550 HP
575 LB-FT
Curb Weight
3300 LB
Engine Size
2.5 L
Transmission Type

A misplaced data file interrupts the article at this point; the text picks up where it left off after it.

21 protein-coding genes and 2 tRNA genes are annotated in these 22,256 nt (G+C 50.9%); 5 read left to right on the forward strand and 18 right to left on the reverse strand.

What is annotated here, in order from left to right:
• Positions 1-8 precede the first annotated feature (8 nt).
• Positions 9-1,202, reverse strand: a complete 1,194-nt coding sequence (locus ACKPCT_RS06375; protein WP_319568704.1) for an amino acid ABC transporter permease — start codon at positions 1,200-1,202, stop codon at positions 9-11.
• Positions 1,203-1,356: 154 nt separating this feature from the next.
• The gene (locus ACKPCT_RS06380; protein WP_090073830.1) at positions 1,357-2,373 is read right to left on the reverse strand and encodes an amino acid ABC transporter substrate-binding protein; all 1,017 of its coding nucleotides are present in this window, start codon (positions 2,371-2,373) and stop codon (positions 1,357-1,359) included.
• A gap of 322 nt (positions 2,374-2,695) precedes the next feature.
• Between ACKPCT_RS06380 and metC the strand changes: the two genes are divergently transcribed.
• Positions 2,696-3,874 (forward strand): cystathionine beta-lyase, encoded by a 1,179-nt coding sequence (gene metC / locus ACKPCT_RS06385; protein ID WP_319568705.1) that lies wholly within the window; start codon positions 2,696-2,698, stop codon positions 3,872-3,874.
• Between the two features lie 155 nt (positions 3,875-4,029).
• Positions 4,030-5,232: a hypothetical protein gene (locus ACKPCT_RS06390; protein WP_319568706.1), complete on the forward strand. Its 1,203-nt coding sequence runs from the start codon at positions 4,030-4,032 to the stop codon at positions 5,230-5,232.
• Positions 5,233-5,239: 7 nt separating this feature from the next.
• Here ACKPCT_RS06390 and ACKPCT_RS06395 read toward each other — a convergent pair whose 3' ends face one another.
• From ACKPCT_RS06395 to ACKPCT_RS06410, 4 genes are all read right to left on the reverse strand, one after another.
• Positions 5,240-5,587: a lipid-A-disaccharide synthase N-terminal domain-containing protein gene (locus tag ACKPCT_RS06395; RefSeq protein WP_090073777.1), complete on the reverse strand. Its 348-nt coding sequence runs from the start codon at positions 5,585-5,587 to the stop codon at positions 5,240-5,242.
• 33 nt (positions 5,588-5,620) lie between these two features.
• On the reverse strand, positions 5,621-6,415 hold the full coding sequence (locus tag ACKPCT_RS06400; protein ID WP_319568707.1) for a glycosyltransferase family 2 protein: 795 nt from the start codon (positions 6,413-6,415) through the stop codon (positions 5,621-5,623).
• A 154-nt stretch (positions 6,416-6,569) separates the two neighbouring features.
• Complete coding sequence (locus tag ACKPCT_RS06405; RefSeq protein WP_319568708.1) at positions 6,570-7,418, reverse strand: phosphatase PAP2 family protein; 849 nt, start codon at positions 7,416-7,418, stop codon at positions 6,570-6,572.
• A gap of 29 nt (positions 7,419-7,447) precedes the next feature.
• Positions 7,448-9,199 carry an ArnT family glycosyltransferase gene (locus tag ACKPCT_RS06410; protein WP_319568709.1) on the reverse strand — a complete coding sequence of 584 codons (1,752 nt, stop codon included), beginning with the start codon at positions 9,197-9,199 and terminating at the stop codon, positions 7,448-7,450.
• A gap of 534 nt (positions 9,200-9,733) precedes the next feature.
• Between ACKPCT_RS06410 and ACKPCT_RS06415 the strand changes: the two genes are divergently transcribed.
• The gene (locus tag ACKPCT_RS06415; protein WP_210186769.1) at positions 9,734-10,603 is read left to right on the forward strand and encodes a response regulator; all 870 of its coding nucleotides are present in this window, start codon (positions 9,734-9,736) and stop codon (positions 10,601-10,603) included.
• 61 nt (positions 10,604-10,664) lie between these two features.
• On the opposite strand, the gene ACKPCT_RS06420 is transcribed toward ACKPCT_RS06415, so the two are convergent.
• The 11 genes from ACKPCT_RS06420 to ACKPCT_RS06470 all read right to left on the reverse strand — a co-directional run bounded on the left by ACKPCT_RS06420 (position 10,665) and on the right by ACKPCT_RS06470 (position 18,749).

One love. Late Night Wrencher. Purist.  As a car enthusiast, it's a difficult journey to obtain a Highly Respected Build status. The car enthusiast is no different today than what it was decades ago, even after the Fast & Furious era – what do I mean? As seemingly bitter and drama filled of a crowd it is, many people claim there used to be the good old days where it was magical unicorns getting along with no drama or hate towards one another for having different models and makes; however, there has always been rivalries. What makes today's crowd different is the access to every opinion in this world through the interwebs and especially, dare I say, forums. Clash of opinions, segregation and simply misguided arguments tend to be the highlight of most new entrants and sometimes new ways of modifying cars – this brings us back to the point of opinions are like assholes, everyone has one. The byproduct of bigger exposure to new unconventional ways of modifications means rejection by the traditionalists is much more evident, which gives us the byproduct of more apparent bitterness, hate and unnecessary drama. All of these shenanigans lead us to the point of Car Purists. Car Purists: Individuals whom appreciate each and every section of vehicles while disregarding trends, brands, models and any peer pressure. How can you distinguish between the two types? Speak to them. With a purist, passion will run deep, it's much more meaningful than an answer of “I enjoy my car”, consider it a cheesy love, eyes will light up and even sometimes words will stutter. Now of course some person's egos won't allow them to get emotional and have their passion shine about the topic, but then how real is their passion or maybe they are passionate about a certain aspect of cars and they choose to remain that secret to themselves. Before I get carried away from my main point of this article, what I want to focus on is the following – Big Builds.  All of us have dreams, some more realistic than others, but at the end of the day, those dreams most important to us will be the ones seeing the most action and progress to be achieved. Let's consider this example in a city most of us are living life, getting by and certainly no financially free. This story always occurs and it's usually from someone who often claims money isn't an issue.  Every year since i've been involved in the car scene, there's a massive build that looks promising, whether it's for aesthetics or as a power-plant, few months later it's being parted out and/or for sale midway through the project.  Building cars isn't cheap, and it'll never be. The amount of money required is mind boggling, and do you know what's even 100x worse? The amount of time required. You got enough Texas $$$ to build a world-class car? awesome. Do you have the money and time to chase gremlins for the next few months? I understand some have the ability to write a blank cheque to a company and have them build your wildest dream, but I feel those type of people will never understand the struggle, passion and the amount of patience required - thus in the end will never have a true appreciation of the finished art. Speaking of art, this portion is where the car scene drama applies – your objectives on what you want to have achieved through your build will receive much questioning and rejection depending on the route you plan on taking. Any platform you take on, you'll notice a simple pattern – a 'proven' pattern or path, which all big builds will follow; on the outside, they are different, but in essence they are built on the same grounds. Building something nontraditional means you must put your flame-suit on and get ready to take some heat, but also means you must maintain your cool and lay down an explanation for the direction of your steps. Maybe some people feel like they shouldn't have to explain anything to anyone, that can be a good trait to have but how does it impact the future enthusiasts who want to do something different? In the end, it's much more efficient to have an understanding of each rebuttal you'll receive and have an explanation of why the difference from everyone else. The current generation has the mentality of I want to be different, this is great for diversity but we have to keep an open mind to how variation can help us and how we can benefit by mixing and matching to turn things into our favour and the favour of the future ones.  Cool, you've gotten to the stage where the car is considered complete. How was it built? Of course who built it has a major role in the legacy you're attempting to build, but the point i'm getting at is when it comes to the scope of machines, whatever COULD go wrong, WILL go wrong. Any and every cut corner will be very evident once it's all said and done - what do I mean? It will be reflected on the longevity, efficiency and of course, how everything works together as a whole. How well everything comes together is what makes the Special Sauce so special.  Then when it's all said and done, some people still feel empty; Maybe you should ask yourself if you're in love with building cars, simply addicted to buying new parts or you're afraid to have a finished puzzle? All I can do is put some history events in front of you to hopefully better understand and rationalize your future plans - this could never be a non-open ended story because everyone has a different ending and their own story to write. 

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